The airship set, which was placed in a corner of Soapbox Films’ 10,000-square-foot soundstage in Burbank, Calif., comprised little more than a ship’s wheel, a captain’s chair and a treadmill (for walking shots). The skeleton crew included producer/puppeteer Kris Eber, who hides in plain sight, puppeteering Lovett’s scarf with filament from atop stepladders or crouching behind flags, catching the books he tosses into a furnace. (The furnace is CG.)

The team didn’t shy away from dramatic camera moves, despite the extra work required to track the shots in post. Creating digital moves in post was briefly considered, but, Kief notes, “Chris and I prefer to create a move in-camera because a move created in post never looks as good — the three-dimensional perspective
doesn’t change.”

The Digi Blue background was lit with Kino Flo bluescreen tubes, and the foreground was lit with a pair of 4x4 Kino Flo heads outfitted with black-light tubes. Kief brought the black-light Kinos as close and flat to the lens plane as possible for the cleanest reflectance; if the lights were even slightly off axis, he’d get shadows on the fluorescent tape.

In the shots where Kief wanted to pull some detail out of Lovett’s face, he’d use tungsten lights. Two 2K Mighty Moles were outfitted with Mole Shutters for lightning effects, a couple of 1K nook lights on dimmers provided the illumination from the roaring fire in the airship’s furnace, and various tungsten sources were placed at strategic angles to bring out reflective highlights on bits of metal in Lovett’s costume and the props. “The black light was actually strong enough that we were also getting a lot of fill directly from the fluorescent tape,” recalls Kief. In some scenes, the reflectance is so bright, the collar almost serves as a bounce surface.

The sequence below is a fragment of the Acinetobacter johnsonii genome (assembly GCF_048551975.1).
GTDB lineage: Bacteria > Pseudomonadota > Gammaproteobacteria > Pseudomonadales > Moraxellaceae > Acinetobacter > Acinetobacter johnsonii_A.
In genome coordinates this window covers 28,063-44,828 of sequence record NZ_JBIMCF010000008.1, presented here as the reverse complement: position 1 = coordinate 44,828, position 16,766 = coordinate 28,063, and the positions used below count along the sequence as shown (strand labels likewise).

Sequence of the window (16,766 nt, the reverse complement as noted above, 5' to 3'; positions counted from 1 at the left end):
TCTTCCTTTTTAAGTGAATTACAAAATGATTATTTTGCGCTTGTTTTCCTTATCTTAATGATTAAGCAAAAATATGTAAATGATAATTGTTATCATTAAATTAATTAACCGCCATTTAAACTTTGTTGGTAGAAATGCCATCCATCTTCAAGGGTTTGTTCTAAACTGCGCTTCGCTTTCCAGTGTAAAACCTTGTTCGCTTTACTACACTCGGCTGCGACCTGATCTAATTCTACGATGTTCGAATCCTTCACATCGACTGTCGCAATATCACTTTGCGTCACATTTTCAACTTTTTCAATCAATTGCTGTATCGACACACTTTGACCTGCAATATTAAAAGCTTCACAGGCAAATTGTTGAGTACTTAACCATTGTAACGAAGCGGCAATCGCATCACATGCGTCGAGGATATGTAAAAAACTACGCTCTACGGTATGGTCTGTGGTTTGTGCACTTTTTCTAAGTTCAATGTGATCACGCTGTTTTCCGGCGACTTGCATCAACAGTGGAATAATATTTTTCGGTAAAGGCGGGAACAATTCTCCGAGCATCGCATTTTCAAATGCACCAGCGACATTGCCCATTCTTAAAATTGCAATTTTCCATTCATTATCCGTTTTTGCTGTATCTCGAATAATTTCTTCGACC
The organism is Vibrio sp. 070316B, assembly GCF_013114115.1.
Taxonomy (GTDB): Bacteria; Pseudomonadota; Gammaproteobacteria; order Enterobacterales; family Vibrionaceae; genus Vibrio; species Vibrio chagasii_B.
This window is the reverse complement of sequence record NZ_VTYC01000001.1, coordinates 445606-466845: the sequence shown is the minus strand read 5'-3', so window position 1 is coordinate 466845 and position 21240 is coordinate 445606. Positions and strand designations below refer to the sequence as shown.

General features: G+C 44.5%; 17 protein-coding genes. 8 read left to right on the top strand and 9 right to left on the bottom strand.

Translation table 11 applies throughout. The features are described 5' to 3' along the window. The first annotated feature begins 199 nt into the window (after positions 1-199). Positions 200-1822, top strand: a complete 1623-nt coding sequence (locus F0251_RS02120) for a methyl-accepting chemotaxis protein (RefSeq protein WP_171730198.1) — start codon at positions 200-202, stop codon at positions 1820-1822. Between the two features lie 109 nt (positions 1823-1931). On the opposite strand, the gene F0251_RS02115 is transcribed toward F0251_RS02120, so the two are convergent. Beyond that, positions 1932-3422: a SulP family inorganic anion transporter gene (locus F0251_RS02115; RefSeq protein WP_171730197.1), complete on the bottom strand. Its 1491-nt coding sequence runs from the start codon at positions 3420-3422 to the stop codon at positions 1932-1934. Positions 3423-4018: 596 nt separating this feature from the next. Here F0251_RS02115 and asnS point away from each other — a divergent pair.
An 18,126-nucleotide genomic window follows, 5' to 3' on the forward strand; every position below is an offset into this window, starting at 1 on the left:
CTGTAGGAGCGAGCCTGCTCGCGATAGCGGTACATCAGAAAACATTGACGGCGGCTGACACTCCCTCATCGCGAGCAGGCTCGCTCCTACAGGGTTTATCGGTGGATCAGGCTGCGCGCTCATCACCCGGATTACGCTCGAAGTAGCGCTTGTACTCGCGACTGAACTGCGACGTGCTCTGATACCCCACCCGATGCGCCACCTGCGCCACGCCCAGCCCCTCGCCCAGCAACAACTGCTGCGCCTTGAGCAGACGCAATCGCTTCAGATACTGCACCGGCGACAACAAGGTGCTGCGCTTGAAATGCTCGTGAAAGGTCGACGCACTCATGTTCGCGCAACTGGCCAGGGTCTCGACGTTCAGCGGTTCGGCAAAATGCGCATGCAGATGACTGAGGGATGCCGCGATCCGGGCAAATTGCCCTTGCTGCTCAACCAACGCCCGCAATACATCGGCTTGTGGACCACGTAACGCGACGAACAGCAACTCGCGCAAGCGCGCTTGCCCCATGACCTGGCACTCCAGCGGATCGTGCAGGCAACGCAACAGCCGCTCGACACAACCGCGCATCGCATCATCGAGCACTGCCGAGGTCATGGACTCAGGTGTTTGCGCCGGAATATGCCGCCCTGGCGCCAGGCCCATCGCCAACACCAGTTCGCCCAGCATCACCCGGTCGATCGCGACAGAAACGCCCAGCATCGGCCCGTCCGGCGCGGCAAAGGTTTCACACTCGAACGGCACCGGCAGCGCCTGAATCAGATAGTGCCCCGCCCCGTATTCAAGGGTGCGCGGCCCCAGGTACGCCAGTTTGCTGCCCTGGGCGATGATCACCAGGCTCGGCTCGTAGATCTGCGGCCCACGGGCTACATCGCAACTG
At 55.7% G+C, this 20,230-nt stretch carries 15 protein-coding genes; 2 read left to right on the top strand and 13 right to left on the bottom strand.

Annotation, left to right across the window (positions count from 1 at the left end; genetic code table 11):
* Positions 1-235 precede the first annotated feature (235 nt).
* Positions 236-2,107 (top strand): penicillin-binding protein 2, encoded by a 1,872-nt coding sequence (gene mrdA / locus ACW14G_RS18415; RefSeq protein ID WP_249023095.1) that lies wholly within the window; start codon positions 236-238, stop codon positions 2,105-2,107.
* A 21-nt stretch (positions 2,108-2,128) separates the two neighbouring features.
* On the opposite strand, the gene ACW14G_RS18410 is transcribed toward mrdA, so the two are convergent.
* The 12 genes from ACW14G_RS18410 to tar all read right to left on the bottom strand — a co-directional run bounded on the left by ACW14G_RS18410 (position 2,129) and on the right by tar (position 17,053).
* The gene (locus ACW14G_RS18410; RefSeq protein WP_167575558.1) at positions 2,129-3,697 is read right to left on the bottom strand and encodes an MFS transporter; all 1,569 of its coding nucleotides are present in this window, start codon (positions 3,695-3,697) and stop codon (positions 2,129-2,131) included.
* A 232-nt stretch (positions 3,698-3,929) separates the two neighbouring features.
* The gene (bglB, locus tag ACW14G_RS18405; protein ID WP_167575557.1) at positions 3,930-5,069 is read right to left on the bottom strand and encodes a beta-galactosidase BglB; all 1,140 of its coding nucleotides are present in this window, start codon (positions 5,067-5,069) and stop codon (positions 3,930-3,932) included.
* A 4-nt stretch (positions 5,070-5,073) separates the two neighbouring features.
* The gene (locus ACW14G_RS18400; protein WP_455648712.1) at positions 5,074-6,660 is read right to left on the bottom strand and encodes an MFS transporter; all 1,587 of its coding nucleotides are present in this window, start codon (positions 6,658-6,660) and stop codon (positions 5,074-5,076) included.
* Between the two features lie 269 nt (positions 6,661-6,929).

The production’s Red One MX was provided by Keslow Camera in Culver City, Calif. “It’s a real step forward and a real joy to be able to work with the Red at 500 ASA,” says Kief. “Before the MX, rating the Red at anything higher than 200 would start to introduce a lot of noise, and a good signal-to-noise ratio is important when you’re trying to pull keys. The new sensor is so clean that I can start at 500 ASA and have no problem going to 800 ASA.” Alender concurs, “Using a Red with the original chip would have been really problematic because there’s so much junk in the blue channel. If we hadn’t had access to the MX, we would’ve picked a different camera altogether.”

Kief used T1.9 Zeiss Ultra Prime lenses, shooting as wide as possible to accentuate the graphic compositions and lend a slight distortion to the close-ups. Most of the video was shot with a 14mm lens. Kief also wanted to keep a shallow depth-of-field, so he shot every scene by setting the frame, opening the iris all the way and then lighting for the proper exposure level.

In post, Alender started with the raw 4K frames, which look a lot like screen shots from Tron (1982): orange for the small details in Lovett’s shoes, jacket and helmet; green for his goggles and bits of detail on his jacket; and blue for the outline of the singer and the props. Alender peeled apart the RGB channels in Adobe After Effects, handling most of the rotoscoping, including crew and wire removal, and some of the compositing and 3-D animation. “Wes Ball and his company, Oddball Animation, stepped in to help with a lot of the final product, and they’re really taking it to the next level with gorgeous sky environments and realistic particle effects,” says Alender. “They also did the character animation for the demon creature. As more and more talented specialists jumped onboard, I evolved into more of an art director on the post side of things — I roughed out a lot of the stuff that others executed.”

Kief and Alender see projects such as “Eye of the Storm” as great opportunities to experiment with art, media and technology. “We both love pushing the envelope creatively and technically,” says Kief. “It’s a lot of fun working with Chris. He’s been at the helm on some of my most unique projects.”